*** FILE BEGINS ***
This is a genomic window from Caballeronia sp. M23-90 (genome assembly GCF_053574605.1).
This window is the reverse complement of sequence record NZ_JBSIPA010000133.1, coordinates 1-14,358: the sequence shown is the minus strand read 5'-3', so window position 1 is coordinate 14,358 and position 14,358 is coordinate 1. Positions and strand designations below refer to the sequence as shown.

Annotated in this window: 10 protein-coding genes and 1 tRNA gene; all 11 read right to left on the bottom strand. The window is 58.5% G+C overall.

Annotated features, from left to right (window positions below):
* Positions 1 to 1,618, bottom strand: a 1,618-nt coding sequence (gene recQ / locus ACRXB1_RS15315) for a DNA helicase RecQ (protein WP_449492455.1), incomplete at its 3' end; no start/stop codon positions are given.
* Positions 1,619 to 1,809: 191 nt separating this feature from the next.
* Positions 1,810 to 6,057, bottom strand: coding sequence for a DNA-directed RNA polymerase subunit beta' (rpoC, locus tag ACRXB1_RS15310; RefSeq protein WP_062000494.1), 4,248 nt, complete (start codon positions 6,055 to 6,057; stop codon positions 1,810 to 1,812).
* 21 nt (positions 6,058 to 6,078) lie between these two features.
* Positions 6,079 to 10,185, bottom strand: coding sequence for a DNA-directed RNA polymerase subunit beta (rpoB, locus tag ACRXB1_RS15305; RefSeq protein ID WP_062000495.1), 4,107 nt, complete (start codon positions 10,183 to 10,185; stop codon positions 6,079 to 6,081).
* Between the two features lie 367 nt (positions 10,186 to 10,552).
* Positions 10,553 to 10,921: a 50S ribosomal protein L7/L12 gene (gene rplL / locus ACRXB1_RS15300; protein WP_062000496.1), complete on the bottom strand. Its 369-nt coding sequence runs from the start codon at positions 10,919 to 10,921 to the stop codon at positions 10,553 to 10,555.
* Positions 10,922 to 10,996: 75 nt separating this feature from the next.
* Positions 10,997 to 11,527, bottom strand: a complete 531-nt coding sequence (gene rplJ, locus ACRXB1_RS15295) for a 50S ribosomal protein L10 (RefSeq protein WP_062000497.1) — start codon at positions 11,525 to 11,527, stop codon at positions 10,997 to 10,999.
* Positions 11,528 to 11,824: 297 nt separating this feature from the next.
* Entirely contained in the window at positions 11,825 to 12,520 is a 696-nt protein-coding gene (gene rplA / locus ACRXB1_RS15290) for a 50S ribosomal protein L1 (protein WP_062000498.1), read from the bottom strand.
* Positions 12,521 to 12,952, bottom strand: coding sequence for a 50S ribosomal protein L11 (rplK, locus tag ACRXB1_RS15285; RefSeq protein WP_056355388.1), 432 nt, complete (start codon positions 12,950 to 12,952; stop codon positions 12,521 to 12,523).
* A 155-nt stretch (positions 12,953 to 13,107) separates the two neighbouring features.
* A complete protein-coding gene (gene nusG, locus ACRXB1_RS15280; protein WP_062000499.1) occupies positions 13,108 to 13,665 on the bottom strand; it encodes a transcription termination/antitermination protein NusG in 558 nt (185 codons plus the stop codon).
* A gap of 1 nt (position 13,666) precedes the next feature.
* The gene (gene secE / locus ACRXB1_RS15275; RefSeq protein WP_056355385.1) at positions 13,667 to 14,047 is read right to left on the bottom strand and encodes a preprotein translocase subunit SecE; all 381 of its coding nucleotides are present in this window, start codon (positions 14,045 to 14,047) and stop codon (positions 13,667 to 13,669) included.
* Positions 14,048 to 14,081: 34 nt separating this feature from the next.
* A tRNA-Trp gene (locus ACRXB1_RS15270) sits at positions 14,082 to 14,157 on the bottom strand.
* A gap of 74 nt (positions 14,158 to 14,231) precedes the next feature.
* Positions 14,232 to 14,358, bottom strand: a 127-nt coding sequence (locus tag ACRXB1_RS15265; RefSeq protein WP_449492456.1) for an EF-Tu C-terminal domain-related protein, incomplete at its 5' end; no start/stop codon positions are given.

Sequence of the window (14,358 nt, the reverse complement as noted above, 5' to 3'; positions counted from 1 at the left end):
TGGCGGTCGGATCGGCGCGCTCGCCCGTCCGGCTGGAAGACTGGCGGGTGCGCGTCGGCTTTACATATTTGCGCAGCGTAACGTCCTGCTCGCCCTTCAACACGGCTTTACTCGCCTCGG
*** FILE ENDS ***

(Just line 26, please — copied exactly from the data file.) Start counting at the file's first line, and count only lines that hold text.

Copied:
TGGCGGTCGGATCGGCGCGCTCGCCCGTCCGGCTGGAAGACTGGCGGGTGCGCGTCGGCTTTACATATTTGCGCAGCGTAACGTCCTGCTCGCCCTTCAACACGGCTTTACTCGCCTCGG